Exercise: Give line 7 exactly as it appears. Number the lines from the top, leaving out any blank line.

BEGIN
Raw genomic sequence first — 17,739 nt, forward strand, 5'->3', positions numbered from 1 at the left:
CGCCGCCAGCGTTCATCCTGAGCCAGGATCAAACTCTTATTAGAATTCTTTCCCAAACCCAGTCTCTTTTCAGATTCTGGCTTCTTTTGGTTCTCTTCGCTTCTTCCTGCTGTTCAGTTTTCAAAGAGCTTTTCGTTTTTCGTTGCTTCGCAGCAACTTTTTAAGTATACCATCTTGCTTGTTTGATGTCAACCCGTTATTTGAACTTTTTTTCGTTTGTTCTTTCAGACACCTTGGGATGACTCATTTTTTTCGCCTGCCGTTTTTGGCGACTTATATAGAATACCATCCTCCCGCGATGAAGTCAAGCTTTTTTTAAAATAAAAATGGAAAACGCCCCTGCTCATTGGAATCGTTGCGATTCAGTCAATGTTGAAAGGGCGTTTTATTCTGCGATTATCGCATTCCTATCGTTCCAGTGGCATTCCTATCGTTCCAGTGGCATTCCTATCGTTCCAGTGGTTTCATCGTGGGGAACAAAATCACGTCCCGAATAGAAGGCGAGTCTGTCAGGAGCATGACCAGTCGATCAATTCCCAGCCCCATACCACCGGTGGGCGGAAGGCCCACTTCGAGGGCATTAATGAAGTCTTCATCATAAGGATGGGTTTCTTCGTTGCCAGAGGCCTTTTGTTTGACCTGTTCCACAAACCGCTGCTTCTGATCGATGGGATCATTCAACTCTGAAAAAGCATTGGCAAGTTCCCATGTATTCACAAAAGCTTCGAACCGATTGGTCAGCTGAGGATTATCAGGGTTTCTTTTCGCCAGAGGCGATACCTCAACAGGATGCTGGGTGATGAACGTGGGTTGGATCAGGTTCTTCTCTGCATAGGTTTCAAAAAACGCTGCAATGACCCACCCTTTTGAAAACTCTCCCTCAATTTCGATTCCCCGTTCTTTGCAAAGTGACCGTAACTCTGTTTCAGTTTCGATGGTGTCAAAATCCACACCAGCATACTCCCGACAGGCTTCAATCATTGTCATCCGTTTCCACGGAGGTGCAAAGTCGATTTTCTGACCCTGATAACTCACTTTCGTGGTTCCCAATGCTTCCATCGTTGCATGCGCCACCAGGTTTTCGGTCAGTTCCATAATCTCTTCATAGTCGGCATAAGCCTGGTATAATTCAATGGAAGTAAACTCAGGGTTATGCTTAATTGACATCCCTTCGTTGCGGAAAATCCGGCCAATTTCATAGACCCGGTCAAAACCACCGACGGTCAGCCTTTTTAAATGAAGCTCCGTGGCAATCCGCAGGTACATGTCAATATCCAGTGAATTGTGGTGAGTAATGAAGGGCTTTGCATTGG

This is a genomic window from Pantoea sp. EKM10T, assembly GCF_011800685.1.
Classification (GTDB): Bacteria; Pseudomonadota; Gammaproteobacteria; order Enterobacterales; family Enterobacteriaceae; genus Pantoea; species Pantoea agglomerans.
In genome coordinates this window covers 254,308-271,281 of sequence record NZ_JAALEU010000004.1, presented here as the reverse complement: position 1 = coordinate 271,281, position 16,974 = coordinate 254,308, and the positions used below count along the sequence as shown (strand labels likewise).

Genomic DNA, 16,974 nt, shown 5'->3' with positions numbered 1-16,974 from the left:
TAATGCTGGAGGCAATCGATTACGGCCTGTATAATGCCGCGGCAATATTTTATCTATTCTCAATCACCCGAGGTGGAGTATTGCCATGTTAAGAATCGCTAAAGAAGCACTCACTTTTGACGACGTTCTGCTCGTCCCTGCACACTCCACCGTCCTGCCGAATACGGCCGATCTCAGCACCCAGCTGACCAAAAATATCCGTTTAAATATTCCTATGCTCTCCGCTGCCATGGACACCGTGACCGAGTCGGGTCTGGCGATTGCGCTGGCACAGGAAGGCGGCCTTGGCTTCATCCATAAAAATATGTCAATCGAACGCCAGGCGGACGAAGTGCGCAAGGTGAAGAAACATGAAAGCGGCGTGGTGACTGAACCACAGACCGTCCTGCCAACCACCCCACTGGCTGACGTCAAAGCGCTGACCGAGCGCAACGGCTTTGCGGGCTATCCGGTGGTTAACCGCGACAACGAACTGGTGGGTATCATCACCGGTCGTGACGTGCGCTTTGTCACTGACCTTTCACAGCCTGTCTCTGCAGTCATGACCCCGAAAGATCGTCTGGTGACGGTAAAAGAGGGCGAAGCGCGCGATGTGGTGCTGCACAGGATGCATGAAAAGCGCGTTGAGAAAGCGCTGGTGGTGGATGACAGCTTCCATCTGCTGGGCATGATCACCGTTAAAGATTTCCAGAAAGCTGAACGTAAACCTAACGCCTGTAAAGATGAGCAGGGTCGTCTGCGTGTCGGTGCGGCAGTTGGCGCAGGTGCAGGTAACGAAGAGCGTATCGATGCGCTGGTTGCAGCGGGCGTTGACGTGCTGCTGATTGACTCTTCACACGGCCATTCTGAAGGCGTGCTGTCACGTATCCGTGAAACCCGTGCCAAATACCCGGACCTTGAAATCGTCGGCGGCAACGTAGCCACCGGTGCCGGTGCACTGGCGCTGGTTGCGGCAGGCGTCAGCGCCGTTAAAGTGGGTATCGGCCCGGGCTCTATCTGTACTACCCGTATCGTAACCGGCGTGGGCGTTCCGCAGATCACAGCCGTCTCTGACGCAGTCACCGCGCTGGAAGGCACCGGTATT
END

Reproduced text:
TAATGCTGGAGGCAATCGATTACGGCCTGTATAATGCCGCGGCAATATTTTATCTATTCTCAATCACCCGAGGTGGAGTATTGCCATGTTAAGAATCGCTAAAGAAGCACTCACTTTTGACGACGTTCTGCTCGTCCCTGCACACTCCACCGTCCTGCCGAATACGGCCGATCTCAGCACCCAGCTGACCAAAAATATCCGTTTAAATATTCCTATGCTCTCCGCTGCCATGGACACCGTGACCGAGTCGGGTCTGGCGATTGCGCTGGCACAGGAAGGCGGCCTTGGCTTCATCCATAAAAATATGTCAATCGAACGCCAGGCGGACGAAGTGCGCAAGGTGAAGAAACATGAAAGCGGCGTGGTGACTGAACCACAGACCGTCCTGCCAACCACCCCACTGGCTGACGTCAAAGCGCTGACCGAGCGCAACGGCTTTGCGGGCTATCCGGTGGTTAACCGCGACAACGAACTGGTGGGTATCATCACCGGTCGTGACGTGCGCTTTGTCACTGACCTTTCACAGCCTGTCTCTGCAGTCATGACCCCGAAAGATCGTCTGGTGACGGTAAAAGAGGGCGAAGCGCGCGATGTGGTGCTGCACAGGATGCATGAAAAGCGCGTTGAGAAAGCGCTGGTGGTGGATGACAGCTTCCATCTGCTGGGCATGATCACCGTTAAAGATTTCCAGAAAGCTGAACGTAAACCTAACGCCTGTAAAGATGAGCAGGGTCGTCTGCGTGTCGGTGCGGCAGTTGGCGCAGGTGCAGGTAACGAAGAGCGTATCGATGCGCTGGTTGCAGCGGGCGTTGACGTGCTGCTGATTGACTCTTCACACGGCCATTCTGAAGGCGTGCTGTCACGTATCCGTGAAACCCGTGCCAAATACCCGGACCTTGAAATCGTCGGCGGCAACGTAGCCACCGGTGCCGGTGCACTGGCGCTGGTTGCGGCAGGCGTCAGCGCCGTTAAAGTGGGTATCGGCCCGGGCTCTATCTGTACTACCCGTATCGTAACCGGCGTGGGCGTTCCGCAGATCACAGCCGTCTCTGACGCAGTCACCGCGCTGGAAGGCACCGGTATT